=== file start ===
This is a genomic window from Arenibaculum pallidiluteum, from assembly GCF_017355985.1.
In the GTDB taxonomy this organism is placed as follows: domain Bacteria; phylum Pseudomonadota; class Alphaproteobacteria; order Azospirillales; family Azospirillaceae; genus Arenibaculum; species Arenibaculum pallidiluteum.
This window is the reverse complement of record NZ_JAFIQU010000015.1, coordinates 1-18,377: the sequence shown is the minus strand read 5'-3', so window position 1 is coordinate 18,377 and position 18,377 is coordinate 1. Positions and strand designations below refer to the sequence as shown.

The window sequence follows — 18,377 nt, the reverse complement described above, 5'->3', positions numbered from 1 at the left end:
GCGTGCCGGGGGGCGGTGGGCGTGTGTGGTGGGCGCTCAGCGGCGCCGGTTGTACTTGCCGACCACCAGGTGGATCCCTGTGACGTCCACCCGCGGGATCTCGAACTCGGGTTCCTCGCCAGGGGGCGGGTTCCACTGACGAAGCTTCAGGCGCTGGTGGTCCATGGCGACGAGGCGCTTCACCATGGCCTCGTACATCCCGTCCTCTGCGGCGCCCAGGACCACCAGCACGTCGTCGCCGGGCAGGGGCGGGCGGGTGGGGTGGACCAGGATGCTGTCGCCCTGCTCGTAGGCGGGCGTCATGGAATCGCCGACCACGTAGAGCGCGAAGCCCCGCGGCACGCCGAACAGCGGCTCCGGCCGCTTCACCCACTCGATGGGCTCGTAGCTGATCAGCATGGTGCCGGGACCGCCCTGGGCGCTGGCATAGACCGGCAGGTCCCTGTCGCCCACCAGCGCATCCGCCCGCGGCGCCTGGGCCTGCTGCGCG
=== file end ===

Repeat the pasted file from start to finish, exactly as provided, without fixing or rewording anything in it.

This is a genomic window from Arenibaculum pallidiluteum, from assembly GCF_017355985.1.
In the GTDB taxonomy this organism is placed as follows: domain Bacteria; phylum Pseudomonadota; class Alphaproteobacteria; order Azospirillales; family Azospirillaceae; genus Arenibaculum; species Arenibaculum pallidiluteum.
This window is the reverse complement of record NZ_JAFIQU010000015.1, coordinates 1-18,377: the sequence shown is the minus strand read 5'-3', so window position 1 is coordinate 18,377 and position 18,377 is coordinate 1. Positions and strand designations below refer to the sequence as shown.

The window sequence follows — 18,377 nt, the reverse complement described above, 5'->3', positions numbered from 1 at the left end:
GCGTGCCGGGGGGCGGTGGGCGTGTGTGGTGGGCGCTCAGCGGCGCCGGTTGTACTTGCCGACCACCAGGTGGATCCCTGTGACGTCCACCCGCGGGATCTCGAACTCGGGTTCCTCGCCAGGGGGCGGGTTCCACTGACGAAGCTTCAGGCGCTGGTGGTCCATGGCGACGAGGCGCTTCACCATGGCCTCGTACATCCCGTCCTCTGCGGCGCCCAGGACCACCAGCACGTCGTCGCCGGGCAGGGGCGGGCGGGTGGGGTGGACCAGGATGCTGTCGCCCTGCTCGTAGGCGGGCGTCATGGAATCGCCGACCACGTAGAGCGCGAAGCCCCGCGGCACGCCGAACAGCGGCTCCGGCCGCTTCACCCACTCGATGGGCTCGTAGCTGATCAGCATGGTGCCGGGACCGCCCTGGGCGCTGGCATAGACCGGCAGGTCCCTGTCGCCCACCAGCGCATCCGCCCGCGGCGCCTGGGCCTGCTGCGCG